• That’s a beautiful way to put it, LG. I don’t feel like I’m doing anything now that makes me feel deprived, so they seem like very positive lifestyle changes.

  7. kim domingue

    Good comments all so far! Glad to hear your nausea is winding down. Had that both pregnancies…..No bueno!

    Your cut up t-shirts in lieu of paper towels is a money saver. I last bought paper towels over a year ago. Two six packs of inexpensive, pick-your-size paper towels that were on sale. I still have 6 rolls left. We only use them for greasy jobs like draining bacon and cleaning the black cast iron Dutch oven. I use worn out wash rags and cut up t-shirts for cleaning. I made fifty napkins out of some tea towels (a cloth diaper type of material) to use instead of paper napkins or paper towels. Cost me under ten bucks and an afternoon to hem. I used to spend five bucks a week on paper products. You can also use cut up t-shirts as baby bottom wipes. Alternatively, you could look online for a bundle of baby washcloths, buy a couple of bundles and use those in lieu of throw away wipes. A diaper pail for putting the dirty ones in until time to wash them.

    Detergent. My four year old granddaughter has had skin issues from day one. Sensitive skin. No problems since mom and dad quit using store bought detergent and went to homemade. One box Arm and Hammer washing soda, one box Mule Team Borax, half of a box of Zote soap flakes (the equivalent of one bar of soap) and one container of Oxiclean (65 load size). Mix together and put in an airtight container. I store mine in 3 gallon sized glass jars (recycled dill pickle jars!). Two rounded tablespoons per load. White vinegar in the fabric softener dispenser. You can add a couple of drops of lavender essential oil (or another depending on preference and allergies) if you like for a light scent. Benefits are threefold. Fewer skin issues, cost and longevity of your machines. For under $20, you’ll have enough detergent to last six months (in my case longer than that). Fabric softeners gunk up both washer and dryer causing them to break down faster. White vinegar keeps the innards of both machines clean so they last longer.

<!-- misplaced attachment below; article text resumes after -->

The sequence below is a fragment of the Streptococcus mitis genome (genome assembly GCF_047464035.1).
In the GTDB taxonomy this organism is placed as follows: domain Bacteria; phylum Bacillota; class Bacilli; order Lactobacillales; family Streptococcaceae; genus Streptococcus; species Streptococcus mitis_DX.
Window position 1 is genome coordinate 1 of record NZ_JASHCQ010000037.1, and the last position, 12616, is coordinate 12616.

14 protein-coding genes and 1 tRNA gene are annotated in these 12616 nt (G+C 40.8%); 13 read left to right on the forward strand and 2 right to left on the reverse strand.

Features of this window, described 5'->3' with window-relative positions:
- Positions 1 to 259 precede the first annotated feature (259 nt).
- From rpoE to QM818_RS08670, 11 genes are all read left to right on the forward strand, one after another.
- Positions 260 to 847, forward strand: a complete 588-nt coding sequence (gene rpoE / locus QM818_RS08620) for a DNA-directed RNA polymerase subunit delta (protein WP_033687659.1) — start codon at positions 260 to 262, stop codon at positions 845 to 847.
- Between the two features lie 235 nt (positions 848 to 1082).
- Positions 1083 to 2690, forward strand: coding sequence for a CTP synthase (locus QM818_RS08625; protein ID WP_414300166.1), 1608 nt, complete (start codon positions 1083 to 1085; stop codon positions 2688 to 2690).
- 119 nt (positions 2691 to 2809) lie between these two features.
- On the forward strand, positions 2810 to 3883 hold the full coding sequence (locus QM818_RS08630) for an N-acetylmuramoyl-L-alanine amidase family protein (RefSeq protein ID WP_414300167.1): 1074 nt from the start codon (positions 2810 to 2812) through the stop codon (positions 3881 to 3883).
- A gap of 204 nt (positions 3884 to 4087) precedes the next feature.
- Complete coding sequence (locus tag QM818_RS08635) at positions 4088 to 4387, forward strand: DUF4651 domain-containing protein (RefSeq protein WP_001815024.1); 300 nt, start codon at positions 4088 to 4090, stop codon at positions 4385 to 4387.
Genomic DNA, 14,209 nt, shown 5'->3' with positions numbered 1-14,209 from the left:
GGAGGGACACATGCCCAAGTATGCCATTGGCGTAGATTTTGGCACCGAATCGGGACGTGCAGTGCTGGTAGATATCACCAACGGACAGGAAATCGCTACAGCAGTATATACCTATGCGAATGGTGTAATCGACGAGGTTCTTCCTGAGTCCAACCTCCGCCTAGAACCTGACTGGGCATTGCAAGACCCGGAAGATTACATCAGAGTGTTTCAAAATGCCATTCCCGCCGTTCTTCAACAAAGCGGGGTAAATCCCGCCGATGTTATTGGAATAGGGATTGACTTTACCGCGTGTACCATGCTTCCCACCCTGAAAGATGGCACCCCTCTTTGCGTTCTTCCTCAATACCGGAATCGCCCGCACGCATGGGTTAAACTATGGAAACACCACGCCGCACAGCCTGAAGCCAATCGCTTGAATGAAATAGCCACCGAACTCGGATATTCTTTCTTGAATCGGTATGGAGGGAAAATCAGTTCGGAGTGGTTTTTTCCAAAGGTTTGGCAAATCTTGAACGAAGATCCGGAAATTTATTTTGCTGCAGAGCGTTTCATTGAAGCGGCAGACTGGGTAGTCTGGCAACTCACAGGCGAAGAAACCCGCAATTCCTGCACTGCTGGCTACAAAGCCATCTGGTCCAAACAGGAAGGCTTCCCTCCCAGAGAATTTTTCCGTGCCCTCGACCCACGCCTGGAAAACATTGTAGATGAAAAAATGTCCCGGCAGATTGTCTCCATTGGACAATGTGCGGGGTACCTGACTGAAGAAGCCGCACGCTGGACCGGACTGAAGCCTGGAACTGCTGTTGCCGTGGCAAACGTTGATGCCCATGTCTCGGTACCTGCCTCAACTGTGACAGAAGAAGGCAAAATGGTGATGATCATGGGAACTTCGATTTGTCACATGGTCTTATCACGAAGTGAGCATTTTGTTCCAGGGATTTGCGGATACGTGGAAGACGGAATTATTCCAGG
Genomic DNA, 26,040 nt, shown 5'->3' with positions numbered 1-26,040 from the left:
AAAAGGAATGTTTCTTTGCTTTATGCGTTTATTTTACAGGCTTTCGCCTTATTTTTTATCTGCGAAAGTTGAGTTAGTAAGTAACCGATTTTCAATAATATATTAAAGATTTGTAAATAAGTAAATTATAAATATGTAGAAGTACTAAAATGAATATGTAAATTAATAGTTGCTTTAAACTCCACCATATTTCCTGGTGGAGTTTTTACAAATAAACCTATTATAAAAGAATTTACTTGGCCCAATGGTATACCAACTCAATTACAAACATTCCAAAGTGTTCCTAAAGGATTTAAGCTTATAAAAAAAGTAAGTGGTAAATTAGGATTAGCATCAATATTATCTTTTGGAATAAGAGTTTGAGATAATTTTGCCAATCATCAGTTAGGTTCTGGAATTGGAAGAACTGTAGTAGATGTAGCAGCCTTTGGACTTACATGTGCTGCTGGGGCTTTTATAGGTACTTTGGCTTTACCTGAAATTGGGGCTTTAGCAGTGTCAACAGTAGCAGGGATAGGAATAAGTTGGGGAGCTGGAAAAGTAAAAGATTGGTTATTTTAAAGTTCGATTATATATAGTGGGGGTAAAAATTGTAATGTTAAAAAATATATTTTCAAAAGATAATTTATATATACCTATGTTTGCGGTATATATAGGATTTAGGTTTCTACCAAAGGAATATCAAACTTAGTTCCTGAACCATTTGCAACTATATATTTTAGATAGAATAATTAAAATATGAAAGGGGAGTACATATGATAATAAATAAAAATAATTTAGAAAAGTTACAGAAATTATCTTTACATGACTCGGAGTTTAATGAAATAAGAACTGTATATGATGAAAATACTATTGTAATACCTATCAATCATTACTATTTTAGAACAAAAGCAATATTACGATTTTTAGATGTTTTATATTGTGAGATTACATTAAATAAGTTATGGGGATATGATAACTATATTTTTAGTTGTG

Wow, sorry for such a long post!

  8. I don’t know if you have a high or low deductible, but with both kids I saw like $5K leave my account a few weeks after they were born. That was harder than you might expect. Again, I’m a new mom basket case, but I’m just saying.

    With Shirley, I was at least smart enough to have that money outside of my main checking account. That way I didn’t get used to seeing an enormous balance and freak out when it was gone.

    Other things to consider- try to pay for annual expenses before baby comes. Property taxes, insurance premiums, (go to the dentist), etc. It’s nice to be able to conserve cash even if you set aside those amounts monthly.

    • We do have a separate savings account, but it’s currently baby and emergency fund. You’re right that I should probably sort the two out. We currently pay tuition bills out of a separate savings account, and it still makes me sad to see the numbers go down (but it’s much less of a shock).

      I am going to put in another call to the very patient Blue Cross worker who walked me through the cost of all of my appointments and ultrasounds and optional scans we had done. So far we haven’t spent a dime. I’m expecting to spend about $5,000 on delivery and everything. But I’m hoping they can give me a guesstimate that will be more than me just Google searching and crowdsourcing.

      • Cara

        As a teacher, I’m guessing you have decent insurance. I’ve had mediocre and good insurance (respectively) for my two deliveries, and basically–you should simply be covered up to your deductible, whatever that is. They REALLY should be able to tell you that number, barring emergencies that (knock wood) won’t happen.